As to juvenile death penalty: We need to find one consistent age when a person is an "adult." I'd say, make it 18. Drink, serve in the military, vote, be sentenced to death, be able to rent vehicles, etc.

C Dog said...

Virginia state Sen. Janet D. Howell says she was surprised when a D.C. resident sent her an e-mail saying he won't be crossing the Potomac into Virginia anymore because of the open-carry law.

"He feels that the District of Columbia is a safer place to be," said Mrs. Howell, Fairfax County Democrat.

Crime statistics, however, indicate that Fairfax County is much safer than the District, even though the city has a fraction of the population of its southern neighbor.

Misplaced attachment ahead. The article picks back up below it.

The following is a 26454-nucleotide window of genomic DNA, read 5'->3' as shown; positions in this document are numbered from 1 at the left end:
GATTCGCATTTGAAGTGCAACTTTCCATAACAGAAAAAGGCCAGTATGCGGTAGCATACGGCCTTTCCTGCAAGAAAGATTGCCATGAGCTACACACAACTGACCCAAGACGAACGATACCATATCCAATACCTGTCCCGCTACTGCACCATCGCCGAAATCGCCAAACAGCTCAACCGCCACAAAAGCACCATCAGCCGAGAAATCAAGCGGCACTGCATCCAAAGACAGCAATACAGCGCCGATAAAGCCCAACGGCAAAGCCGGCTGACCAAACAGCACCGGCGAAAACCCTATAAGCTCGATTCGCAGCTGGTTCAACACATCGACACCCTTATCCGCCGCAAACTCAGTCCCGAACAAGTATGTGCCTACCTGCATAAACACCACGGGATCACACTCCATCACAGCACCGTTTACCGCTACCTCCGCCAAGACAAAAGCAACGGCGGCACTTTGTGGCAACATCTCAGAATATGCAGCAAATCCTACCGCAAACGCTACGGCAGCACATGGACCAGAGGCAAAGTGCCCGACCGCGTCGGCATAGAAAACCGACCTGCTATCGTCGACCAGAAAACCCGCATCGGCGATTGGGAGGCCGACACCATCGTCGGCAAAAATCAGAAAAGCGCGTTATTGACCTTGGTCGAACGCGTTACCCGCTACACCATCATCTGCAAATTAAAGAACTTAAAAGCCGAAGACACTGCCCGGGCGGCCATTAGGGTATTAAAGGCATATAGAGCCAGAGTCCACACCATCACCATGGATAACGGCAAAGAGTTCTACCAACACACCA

From January through April this year, Fairfax County had four homicides while the District had 64. There were 189 robberies in Fairfax County compared with 1,214 robberies in the District, and 18 rapes compared with 100 rapes in the city.

D.C. Police Chief Charles H. Ramsey declared a "crime emergency" yesterday, allowing him to temporarily suspend staffing guidelines negotiated with the police officers union.

WomanoftheLaw said...

I know that what you're getting at is that more guns will make the streets safer. I'm not a proponent of that idea, but I can see why you'd think it would be a good idea. Do you really think that guns are a deterrent to crime? I'm not sure that even if it did decrease crime that the cost-benefit analysis would work out on that one. Decreasing car thefts but increasing the numbers of homicides? And when a kid is taking off in your car, are you telling me that you're going to shoot at a child and a moving car, AND not hit anyone else in a crowded urban area? Also, I'm not a fan of advocating violence to solve problems.